September 1 marked 80 years since Mads Clausen founded Danfoss in his parent’s farmhouse in Nordborg, Denmark. Since then, the business has grown from a solo enterprise into one of the world’s leading suppliers of energy-efficient and innovative products, employing a staff of 23,000 and with sales in more than 100 countries. Gaining an early footing on emerging markets and a clear focus on innovative products for its customers is part of the reason for this.
Right from the start, Danfoss has had an international outlook. The company began to export to other European countries as early as 1939, and in 1949, Danfoss set up its first foreign sales company in Argentina. During the 1950s, Danfoss established itself in USA and Germany, and when globalisation began to pick up speed in the 1990s, Danfoss was prepared, with factories and sales companies in both Russia and China. Today, these four countries are Danfoss’ biggest markets.
Niels B. Christiansen, President and CEO, explains: “The global market has been a cornerstone for Danfoss, long before anyone even talked about globalisation, and this has provided us with an international position we can be proud of. We were one of the first to get out there on the large emerging markets and have worked purposefully to build up good relations with our customers and business partners. Going forward, we will continue to focus on our main markets and the BRIC countries, Brazil, Russia, India and China, while also putting more efforts into new growth markets such as Turkey and Indonesia, where we have already gained experience.”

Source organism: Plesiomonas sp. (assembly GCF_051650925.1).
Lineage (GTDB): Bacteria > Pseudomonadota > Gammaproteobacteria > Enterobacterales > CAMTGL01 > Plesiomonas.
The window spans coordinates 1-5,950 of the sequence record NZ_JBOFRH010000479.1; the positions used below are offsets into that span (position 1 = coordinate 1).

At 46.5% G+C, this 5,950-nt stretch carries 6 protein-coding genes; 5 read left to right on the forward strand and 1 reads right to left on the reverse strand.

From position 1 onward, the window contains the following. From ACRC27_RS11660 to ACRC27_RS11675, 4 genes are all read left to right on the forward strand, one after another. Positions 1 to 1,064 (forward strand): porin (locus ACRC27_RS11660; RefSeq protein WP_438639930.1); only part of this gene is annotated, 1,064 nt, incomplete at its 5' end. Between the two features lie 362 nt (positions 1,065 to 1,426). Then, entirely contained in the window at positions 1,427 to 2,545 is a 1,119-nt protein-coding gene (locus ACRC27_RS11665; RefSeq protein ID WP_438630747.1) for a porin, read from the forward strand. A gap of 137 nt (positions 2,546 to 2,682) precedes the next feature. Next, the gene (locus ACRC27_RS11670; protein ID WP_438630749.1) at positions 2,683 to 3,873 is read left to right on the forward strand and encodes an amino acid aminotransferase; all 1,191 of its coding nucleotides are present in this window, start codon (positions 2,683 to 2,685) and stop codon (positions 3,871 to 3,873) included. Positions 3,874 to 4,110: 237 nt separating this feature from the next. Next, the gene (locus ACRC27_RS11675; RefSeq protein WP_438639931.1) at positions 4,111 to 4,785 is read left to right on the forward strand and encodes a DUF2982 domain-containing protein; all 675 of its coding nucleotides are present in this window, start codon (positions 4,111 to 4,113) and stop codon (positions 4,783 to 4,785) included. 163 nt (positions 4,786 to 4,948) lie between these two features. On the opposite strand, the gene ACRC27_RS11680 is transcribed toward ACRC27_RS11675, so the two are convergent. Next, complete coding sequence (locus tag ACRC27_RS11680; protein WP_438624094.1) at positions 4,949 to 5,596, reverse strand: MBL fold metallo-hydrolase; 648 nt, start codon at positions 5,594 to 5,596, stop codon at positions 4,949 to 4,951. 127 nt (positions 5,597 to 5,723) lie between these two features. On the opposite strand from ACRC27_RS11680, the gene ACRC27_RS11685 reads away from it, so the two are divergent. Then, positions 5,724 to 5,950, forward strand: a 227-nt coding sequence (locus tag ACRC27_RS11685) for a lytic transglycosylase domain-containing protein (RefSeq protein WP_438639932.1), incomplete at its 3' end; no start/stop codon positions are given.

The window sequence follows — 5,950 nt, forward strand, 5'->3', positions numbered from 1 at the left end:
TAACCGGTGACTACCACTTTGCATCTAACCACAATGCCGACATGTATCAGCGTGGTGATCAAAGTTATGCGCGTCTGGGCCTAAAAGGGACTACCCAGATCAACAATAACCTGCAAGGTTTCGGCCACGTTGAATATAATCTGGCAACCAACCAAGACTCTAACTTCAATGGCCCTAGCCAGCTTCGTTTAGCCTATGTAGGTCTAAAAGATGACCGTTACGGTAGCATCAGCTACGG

Right from Mads Clausen’s first inventions, Danfoss has been devoted to developing innovative products that meet the customers’ needs. It all started with the expansion valve to regulate refrigeration systems and continued with one of the world’s first radiator thermostats to regulate heating, and the world’s first mass-produced frequency converters for the speed control of electric motors. Today, Danfoss has close to 50 different product lines and invests around 4 per cent of its net sales in new and innovative products capable of saving the world large amounts of energy and CO2 – for example in food refrigeration, air conditioning, heating buildings, regulating the speed of electric motors, and in powering mobile machinery.
Niels B. Christiansen says: “We are highly focused on ensuring our product development is based upon customer needs: specifically, that our customers are involved in product development from start to finish, ensuring that products are placed precisely in that field with greatest significance to our customers. In China, for example, we have developed a new series of products targeted to the needs of the Chinese market.”
To learn more about energy-efficient products from Danfoss, please visit www.danfoss.com.